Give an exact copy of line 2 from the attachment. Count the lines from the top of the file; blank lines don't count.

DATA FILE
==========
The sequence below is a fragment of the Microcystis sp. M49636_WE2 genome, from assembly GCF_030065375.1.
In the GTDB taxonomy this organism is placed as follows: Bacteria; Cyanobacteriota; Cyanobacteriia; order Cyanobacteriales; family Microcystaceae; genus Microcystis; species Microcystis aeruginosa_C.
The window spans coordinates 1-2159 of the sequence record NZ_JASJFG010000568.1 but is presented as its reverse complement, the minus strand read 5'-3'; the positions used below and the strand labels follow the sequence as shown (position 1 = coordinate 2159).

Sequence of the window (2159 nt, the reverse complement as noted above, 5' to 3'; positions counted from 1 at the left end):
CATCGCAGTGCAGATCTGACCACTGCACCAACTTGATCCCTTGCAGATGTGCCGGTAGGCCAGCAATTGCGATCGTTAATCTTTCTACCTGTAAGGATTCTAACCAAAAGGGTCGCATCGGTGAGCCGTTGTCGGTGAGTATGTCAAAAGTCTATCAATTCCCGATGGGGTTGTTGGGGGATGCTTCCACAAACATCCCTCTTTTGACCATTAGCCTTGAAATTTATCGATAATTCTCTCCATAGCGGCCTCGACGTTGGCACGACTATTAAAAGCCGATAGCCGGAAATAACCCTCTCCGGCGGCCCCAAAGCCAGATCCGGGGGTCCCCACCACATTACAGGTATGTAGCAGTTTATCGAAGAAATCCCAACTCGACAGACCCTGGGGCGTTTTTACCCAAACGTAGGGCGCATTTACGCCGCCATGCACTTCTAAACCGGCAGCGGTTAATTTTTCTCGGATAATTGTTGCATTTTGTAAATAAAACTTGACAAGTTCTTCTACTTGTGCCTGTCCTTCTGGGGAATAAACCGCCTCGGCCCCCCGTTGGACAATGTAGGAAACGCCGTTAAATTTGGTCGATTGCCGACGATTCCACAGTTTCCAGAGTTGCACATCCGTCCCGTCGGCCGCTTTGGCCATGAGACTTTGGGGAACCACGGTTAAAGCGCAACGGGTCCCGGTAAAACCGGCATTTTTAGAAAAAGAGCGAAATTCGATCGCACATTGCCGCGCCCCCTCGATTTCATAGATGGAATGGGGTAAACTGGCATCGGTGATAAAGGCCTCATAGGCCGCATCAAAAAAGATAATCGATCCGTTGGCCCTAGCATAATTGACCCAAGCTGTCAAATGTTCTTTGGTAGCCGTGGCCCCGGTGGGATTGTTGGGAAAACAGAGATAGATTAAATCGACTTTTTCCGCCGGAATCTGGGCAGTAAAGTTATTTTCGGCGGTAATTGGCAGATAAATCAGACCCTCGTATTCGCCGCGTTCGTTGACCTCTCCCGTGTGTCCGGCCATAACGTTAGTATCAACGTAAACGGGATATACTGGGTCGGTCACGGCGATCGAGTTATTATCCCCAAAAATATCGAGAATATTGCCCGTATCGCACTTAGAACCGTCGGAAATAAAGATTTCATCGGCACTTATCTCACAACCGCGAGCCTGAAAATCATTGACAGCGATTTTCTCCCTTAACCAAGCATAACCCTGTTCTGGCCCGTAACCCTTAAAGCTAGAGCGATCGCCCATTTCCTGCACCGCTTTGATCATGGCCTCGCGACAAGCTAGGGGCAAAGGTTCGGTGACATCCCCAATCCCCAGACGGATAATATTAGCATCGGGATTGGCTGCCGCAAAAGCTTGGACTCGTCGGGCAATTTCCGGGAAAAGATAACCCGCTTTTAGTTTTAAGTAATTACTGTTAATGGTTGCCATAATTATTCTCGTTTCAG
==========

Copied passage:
In the GTDB taxonomy this organism is placed as follows: Bacteria; Cyanobacteriota; Cyanobacteriia; order Cyanobacteriales; family Microcystaceae; genus Microcystis; species Microcystis aeruginosa_C.